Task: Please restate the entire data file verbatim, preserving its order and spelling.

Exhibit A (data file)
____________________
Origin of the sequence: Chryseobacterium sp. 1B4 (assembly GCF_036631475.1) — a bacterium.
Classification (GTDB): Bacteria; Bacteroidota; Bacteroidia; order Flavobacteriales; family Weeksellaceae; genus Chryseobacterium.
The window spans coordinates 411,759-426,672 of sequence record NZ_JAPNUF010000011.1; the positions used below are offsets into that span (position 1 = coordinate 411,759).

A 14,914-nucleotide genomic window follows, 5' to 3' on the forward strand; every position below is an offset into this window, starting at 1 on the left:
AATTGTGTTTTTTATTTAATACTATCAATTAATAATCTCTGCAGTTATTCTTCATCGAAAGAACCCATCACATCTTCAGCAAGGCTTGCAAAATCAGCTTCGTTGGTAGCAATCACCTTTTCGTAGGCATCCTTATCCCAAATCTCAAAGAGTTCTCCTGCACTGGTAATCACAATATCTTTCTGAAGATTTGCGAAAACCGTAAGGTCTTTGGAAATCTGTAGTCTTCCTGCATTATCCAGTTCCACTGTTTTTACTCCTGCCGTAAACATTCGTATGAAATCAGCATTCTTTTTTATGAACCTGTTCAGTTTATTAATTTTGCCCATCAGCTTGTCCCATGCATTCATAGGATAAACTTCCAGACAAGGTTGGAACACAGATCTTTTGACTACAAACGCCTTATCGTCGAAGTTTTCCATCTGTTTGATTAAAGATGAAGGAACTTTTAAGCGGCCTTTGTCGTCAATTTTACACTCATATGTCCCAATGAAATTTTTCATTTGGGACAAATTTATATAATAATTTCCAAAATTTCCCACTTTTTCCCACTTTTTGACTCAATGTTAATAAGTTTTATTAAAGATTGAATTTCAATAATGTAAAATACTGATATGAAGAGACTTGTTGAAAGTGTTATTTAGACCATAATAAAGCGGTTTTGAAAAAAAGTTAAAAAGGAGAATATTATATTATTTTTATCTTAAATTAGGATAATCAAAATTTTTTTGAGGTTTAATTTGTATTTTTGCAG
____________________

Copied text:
Origin of the sequence: Chryseobacterium sp. 1B4 (assembly GCF_036631475.1) — a bacterium.
Classification (GTDB): Bacteria; Bacteroidota; Bacteroidia; order Flavobacteriales; family Weeksellaceae; genus Chryseobacterium.
The window spans coordinates 411,759-426,672 of sequence record NZ_JAPNUF010000011.1; the positions used below are offsets into that span (position 1 = coordinate 411,759).

A 14,914-nucleotide genomic window follows, 5' to 3' on the forward strand; every position below is an offset into this window, starting at 1 on the left:
AATTGTGTTTTTTATTTAATACTATCAATTAATAATCTCTGCAGTTATTCTTCATCGAAAGAACCCATCACATCTTCAGCAAGGCTTGCAAAATCAGCTTCGTTGGTAGCAATCACCTTTTCGTAGGCATCCTTATCCCAAATCTCAAAGAGTTCTCCTGCACTGGTAATCACAATATCTTTCTGAAGATTTGCGAAAACCGTAAGGTCTTTGGAAATCTGTAGTCTTCCTGCATTATCCAGTTCCACTGTTTTTACTCCTGCCGTAAACATTCGTATGAAATCAGCATTCTTTTTTATGAACCTGTTCAGTTTATTAATTTTGCCCATCAGCTTGTCCCATGCATTCATAGGATAAACTTCCAGACAAGGTTGGAACACAGATCTTTTGACTACAAACGCCTTATCGTCGAAGTTTTCCATCTGTTTGATTAAAGATGAAGGAACTTTTAAGCGGCCTTTGTCGTCAATTTTACACTCATATGTCCCAATGAAATTTTTCATTTGGGACAAATTTATATAATAATTTCCAAAATTTCCCACTTTTTCCCACTTTTTGACTCAATGTTAATAAGTTTTATTAAAGATTGAATTTCAATAATGTAAAATACTGATATGAAGAGACTTGTTGAAAGTGTTATTTAGACCATAATAAAGCGGTTTTGAAAAAAAGTTAAAAAGGAGAATATTATATTATTTTTATCTTAAATTAGGATAATCAAAATTTTTTTGAGGTTTAATTTGTATTTTTGCAG